4. Learn to confront your patients.
You and your entire team need to reframe your thinking about confrontation as a positive influence with patients, not a negative encounter. You, your hygienists, treatment coordinators, financial coordinators and schedulers should all learn to interact with patients in a way that achieves the best care for the patient while also achieving practice goals. Constructively point out behaviors and consequences in terms that benefit the patient during case presentations, financial conversations and scheduling calls.


Trust but verify
Confronting an issue doesn’t mean it’s fixed! Put processes in place so people understand why the changes are necessary and so you can verify whether the desired behavior changes are sticking, negative consequences are being eliminated and results are improving.

  • Have measurable goals that are clear, written and well-communicated; gain mutual commitment.
  • Build accountability systems to drive sustained behavior change. Don’t assume the changes will continue long-term without periodic reinforcement. Training is the best example; don’t assume if the team was trained once several years ago that they are still doing all they were taught in the right ways. Regular refresher training is essential.
  • Establish measurement systems that track progress toward goals so everyone sees what you’re doing is effective.
Establishing these systems helps you prevent and resolve emerging issues that would otherwise need to be confronted later on when the negative consequences have a greater impact.


Rest and recovery
Learning to effectively and properly confront yourself, confront the people in your life, and work through difficult issues affecting your life and business takes mental and emotional energy. That’s hard to come by when you’re tired, worn out and stressed.

We know from working with clients that most doctors take few truly restful and rejuvenating days off. They may be at the office only four days a week, but spend the other three days working at home, stressing over business matters, or doing yardwork or house chores. That’s not restful. Although going on a family vacation may be fun, it can be exhausting—especially if children are involved. That’s not restful. And destructive escapism such as drinking, smoking and being an internet addict are anything but rejuvenating.

The more stressed you are about your business, the more you will feel pressured to work because you don’t think you can afford to take time off. Being worn out hinders your ability to work through problems, make good decisions and take effective actions that improve the business so you can take time off and rest. You won’t be able to recognize your own shortcomings and those of others that are causing problems. You certainly won’t have the energy to confront and solve the issues that have you thinking you can’t possibly step away from it all for rest you desperately need.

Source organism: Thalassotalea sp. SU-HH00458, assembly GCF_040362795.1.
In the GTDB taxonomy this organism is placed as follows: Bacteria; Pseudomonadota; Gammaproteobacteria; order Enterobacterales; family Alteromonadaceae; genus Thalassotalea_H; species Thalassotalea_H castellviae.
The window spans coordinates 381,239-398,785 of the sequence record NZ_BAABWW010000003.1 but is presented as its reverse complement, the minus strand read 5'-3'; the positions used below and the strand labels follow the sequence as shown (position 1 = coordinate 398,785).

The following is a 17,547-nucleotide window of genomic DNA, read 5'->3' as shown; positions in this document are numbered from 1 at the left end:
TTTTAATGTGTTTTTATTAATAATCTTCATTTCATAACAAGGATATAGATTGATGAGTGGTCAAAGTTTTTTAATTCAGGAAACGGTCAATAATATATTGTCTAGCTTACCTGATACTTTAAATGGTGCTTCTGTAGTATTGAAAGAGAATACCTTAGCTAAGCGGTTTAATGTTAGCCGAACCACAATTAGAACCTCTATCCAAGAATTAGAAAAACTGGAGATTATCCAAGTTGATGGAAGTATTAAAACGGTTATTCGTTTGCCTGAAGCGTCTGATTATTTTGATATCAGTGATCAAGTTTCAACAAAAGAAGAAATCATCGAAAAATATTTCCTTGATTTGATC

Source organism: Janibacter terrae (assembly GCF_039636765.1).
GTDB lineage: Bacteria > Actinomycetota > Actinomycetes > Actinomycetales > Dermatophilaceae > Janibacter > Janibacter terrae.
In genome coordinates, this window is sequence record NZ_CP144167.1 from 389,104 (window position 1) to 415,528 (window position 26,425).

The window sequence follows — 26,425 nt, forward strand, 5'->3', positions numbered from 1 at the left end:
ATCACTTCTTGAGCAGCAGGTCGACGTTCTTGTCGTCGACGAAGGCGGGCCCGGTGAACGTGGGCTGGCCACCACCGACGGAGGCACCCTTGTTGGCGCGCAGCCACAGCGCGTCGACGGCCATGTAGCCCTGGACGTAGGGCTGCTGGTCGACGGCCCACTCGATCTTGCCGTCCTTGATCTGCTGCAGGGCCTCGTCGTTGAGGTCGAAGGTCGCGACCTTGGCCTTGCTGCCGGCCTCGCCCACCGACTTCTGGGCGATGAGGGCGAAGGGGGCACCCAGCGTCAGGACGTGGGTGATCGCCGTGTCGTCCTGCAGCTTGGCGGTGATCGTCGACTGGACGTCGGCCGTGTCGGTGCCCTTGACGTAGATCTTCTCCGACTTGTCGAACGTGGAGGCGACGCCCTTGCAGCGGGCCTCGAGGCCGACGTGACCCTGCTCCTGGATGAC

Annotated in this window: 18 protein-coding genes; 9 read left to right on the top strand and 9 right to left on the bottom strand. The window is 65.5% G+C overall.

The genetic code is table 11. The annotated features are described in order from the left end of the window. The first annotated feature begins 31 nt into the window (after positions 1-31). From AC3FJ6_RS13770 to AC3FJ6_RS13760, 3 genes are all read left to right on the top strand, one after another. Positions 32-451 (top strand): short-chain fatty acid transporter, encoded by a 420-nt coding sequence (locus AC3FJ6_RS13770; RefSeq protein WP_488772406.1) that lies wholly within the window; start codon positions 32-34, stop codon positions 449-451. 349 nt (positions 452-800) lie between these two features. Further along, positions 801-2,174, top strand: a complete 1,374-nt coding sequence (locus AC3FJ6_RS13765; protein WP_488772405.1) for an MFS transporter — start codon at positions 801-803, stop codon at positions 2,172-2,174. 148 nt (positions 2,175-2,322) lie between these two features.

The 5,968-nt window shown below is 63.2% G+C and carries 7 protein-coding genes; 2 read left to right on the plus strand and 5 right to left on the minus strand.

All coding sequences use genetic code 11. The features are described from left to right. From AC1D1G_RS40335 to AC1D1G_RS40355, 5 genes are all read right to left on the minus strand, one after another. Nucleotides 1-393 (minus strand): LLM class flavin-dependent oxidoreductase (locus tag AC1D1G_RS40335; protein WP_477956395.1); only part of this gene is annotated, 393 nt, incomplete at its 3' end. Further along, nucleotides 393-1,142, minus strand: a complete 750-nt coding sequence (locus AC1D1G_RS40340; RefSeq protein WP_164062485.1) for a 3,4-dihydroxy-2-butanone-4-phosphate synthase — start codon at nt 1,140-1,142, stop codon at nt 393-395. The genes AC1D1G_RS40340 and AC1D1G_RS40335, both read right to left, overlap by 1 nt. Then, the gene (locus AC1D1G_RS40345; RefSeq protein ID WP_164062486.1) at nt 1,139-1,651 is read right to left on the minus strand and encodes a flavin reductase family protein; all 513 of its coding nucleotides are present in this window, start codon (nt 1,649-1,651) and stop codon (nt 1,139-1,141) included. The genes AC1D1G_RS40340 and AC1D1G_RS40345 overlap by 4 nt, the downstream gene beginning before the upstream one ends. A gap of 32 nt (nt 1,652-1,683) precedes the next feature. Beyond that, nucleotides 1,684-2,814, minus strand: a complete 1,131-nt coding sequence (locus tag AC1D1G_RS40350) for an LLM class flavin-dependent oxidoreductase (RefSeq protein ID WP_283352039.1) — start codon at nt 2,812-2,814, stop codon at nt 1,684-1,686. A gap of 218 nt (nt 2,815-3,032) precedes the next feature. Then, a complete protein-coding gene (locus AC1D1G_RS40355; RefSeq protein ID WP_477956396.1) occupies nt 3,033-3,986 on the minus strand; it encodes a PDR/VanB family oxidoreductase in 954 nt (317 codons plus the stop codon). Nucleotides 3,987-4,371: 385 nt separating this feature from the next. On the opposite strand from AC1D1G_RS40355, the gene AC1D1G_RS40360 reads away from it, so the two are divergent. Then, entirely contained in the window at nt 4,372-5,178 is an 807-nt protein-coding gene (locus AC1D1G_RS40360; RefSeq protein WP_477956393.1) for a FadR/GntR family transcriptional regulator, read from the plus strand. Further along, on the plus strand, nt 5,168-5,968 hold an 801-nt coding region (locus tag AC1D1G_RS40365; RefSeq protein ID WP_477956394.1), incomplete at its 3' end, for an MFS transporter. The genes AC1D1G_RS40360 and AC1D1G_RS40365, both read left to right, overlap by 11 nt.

We coach clients to break this vicious cycle by establishing a rest and recovery process that leads to real rejuvenation. We encourage scheduled time off and vacations that are truly restful; incorporating healthier lifestyle habits that include proper exercise, diet, and mental, emotional or spiritual renewal; and intentional quality time with loved ones.


The gift of confrontation

A patient will rarely tell you that someone on your team is lousy or that their experience was disappointing. Like most people, they will avoid confrontation and just stop coming, stop referring others or maybe criticize your practice on social media. By not confronting you, they deprive you of a gift: the truth you need to hear and face up to. Your practice suffers the negative consequences of behaviors you’re blind to and unable to correct.

Change how you think about confrontation. Recognize it as a powerful technique for driving positive outcomes by confronting the truth so you can understand and accept reality. Use confrontation to change behaviors in yourself and others that cause negative consequences. Never forget that others’ perceptions of you, your team, and your practice are real and impactful, whether you agree with them or not. In lieu of group therapy, consider a one-on-one coaching relationship that will ensure reality matches the perceptions you desire for yourself, your team, and your business.

Author Bio
Author Jay Geier is a world authority on growing independent practices to keep for a lifetime of revenue or sell for maximum value. He is the founder and CEO of Scheduling Institute, a firm specializing in team training and doctor coaching to help people live up to their full potential by uncovering blind spots that hold them back and limit their growth and profitability. To hear more from Geier, subscribe to his "Private Practice Playbook" podcast at podcastfordoctors.com/otown.